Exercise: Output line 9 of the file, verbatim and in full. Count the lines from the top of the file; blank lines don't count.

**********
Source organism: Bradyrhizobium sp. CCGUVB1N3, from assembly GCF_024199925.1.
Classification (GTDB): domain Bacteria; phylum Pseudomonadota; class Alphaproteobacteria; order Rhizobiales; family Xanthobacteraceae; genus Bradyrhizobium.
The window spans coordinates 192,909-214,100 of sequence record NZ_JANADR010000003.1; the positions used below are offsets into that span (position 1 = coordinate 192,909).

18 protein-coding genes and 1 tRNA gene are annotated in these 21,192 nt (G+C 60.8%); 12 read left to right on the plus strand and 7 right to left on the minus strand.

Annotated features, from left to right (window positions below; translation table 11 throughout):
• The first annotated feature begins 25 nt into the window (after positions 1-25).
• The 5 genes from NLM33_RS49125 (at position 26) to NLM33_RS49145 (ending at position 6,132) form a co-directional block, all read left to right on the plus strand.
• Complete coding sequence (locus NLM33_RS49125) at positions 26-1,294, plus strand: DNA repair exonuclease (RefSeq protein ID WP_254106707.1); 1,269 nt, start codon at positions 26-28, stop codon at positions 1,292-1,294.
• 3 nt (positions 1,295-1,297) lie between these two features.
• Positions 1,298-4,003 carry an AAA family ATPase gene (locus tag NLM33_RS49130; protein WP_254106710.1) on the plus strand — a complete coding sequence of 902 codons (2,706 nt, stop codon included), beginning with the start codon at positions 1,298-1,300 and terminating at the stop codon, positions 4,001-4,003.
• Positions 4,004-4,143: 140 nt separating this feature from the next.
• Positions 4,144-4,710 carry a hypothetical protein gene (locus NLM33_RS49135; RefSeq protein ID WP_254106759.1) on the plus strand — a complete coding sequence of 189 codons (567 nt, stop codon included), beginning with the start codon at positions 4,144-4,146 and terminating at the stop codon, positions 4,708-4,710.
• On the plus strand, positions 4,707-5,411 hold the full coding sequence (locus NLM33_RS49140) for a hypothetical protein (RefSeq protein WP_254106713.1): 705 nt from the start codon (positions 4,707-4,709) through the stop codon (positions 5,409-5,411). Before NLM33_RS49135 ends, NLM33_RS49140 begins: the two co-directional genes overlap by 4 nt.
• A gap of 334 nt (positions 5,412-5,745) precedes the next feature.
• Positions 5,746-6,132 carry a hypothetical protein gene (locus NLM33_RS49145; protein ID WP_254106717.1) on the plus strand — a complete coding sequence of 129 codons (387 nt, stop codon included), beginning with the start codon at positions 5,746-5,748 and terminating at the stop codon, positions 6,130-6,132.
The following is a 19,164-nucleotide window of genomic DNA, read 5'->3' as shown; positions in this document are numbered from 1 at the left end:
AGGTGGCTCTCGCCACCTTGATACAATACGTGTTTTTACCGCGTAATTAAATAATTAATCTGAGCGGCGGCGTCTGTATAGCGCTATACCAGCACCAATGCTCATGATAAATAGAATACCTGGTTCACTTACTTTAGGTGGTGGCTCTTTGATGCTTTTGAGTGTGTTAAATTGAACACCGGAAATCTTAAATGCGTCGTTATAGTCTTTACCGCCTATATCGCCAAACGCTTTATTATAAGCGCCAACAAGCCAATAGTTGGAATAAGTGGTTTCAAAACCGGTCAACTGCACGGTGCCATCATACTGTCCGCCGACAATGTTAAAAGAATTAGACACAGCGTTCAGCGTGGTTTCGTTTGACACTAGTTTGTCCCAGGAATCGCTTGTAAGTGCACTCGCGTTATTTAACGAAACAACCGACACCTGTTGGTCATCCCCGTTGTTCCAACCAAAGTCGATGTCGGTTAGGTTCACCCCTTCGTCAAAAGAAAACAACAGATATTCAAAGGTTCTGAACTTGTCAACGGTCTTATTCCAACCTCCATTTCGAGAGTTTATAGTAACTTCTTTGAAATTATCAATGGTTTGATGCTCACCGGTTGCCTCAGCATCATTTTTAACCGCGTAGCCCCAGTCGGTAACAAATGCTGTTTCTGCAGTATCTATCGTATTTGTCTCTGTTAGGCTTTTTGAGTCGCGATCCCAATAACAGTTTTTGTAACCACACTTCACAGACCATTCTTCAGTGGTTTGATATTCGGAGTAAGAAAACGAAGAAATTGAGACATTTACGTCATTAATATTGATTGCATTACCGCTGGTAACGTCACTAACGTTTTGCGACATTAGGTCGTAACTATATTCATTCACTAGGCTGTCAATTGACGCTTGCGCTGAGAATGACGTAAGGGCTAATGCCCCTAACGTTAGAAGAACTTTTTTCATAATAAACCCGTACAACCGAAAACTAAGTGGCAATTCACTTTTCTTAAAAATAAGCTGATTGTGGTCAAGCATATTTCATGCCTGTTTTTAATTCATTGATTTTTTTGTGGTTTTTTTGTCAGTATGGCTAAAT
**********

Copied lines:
• 3 nt (positions 1,295-1,297) lie between these two features.